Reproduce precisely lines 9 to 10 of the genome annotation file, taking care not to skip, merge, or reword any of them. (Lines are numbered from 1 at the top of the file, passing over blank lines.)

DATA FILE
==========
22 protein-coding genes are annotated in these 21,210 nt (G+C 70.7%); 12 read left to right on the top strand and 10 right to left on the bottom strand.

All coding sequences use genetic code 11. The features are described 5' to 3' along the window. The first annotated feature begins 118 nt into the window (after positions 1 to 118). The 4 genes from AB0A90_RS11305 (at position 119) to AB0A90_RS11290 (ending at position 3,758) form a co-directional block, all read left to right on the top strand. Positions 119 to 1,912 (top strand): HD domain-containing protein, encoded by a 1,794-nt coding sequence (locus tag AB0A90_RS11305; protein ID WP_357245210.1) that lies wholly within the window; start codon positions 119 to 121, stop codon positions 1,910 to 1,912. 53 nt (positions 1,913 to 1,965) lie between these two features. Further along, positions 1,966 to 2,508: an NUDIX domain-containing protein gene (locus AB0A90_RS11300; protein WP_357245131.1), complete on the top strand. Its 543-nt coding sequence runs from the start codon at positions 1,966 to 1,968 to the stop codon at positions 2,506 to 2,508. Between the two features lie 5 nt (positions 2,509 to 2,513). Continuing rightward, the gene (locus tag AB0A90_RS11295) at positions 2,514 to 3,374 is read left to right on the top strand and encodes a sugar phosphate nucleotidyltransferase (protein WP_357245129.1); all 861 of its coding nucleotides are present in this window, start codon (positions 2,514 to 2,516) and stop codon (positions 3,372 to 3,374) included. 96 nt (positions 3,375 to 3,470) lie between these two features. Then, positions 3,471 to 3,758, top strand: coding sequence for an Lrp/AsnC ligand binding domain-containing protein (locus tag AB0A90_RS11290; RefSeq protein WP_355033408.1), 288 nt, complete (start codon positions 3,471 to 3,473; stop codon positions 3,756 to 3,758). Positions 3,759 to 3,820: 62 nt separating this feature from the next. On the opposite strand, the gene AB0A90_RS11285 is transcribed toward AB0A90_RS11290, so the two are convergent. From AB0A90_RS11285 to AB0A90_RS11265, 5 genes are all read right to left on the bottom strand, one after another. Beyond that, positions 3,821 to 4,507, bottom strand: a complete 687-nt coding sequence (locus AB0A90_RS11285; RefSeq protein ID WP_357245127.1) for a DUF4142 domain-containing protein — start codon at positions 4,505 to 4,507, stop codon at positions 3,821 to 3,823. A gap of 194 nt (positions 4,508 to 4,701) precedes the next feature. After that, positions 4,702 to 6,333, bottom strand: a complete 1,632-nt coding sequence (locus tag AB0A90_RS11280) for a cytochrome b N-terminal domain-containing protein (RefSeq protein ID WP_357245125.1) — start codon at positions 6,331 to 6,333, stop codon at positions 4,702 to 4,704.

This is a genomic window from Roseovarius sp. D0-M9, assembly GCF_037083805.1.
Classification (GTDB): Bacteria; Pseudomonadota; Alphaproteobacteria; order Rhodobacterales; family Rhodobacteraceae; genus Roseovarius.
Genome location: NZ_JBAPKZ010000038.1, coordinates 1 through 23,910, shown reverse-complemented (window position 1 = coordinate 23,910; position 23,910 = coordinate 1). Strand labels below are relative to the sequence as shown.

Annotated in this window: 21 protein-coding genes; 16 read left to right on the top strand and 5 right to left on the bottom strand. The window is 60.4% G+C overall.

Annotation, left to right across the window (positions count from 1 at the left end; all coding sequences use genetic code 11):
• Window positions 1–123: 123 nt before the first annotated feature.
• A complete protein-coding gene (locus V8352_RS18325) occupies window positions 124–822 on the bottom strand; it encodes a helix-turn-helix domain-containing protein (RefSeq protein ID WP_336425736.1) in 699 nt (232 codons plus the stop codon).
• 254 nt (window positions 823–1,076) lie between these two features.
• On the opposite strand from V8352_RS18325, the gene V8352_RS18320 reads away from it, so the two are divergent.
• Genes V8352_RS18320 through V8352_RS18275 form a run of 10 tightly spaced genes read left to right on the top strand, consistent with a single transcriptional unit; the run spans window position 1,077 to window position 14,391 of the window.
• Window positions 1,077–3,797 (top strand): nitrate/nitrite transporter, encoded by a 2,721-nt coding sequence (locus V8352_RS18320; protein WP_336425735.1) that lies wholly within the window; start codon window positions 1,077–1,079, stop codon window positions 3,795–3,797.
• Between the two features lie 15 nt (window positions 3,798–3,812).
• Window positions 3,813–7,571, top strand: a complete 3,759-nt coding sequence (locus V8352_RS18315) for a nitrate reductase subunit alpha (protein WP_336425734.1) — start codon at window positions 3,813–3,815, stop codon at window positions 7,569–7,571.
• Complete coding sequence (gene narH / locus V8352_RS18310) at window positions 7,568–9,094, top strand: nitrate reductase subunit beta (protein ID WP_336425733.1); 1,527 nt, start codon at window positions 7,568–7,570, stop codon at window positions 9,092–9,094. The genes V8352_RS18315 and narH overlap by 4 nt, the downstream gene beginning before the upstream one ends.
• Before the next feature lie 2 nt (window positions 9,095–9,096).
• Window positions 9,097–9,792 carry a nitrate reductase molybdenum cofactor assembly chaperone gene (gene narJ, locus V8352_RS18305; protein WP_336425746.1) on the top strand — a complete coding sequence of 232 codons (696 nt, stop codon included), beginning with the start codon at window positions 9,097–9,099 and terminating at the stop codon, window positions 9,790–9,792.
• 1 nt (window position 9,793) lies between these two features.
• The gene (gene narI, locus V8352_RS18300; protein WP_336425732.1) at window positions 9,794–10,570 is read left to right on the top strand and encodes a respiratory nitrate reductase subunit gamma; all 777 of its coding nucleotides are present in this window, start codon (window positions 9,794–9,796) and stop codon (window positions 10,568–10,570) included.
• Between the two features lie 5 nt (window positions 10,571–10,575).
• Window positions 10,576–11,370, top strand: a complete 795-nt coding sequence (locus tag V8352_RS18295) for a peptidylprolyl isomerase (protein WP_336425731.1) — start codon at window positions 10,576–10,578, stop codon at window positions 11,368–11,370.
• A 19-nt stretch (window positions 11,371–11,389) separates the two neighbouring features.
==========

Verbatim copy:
• A complete protein-coding gene (locus V8352_RS18325) occupies window positions 124–822 on the bottom strand; it encodes a helix-turn-helix domain-containing protein (RefSeq protein ID WP_336425736.1) in 699 nt (232 codons plus the stop codon).
• 254 nt (window positions 823–1,076) lie between these two features.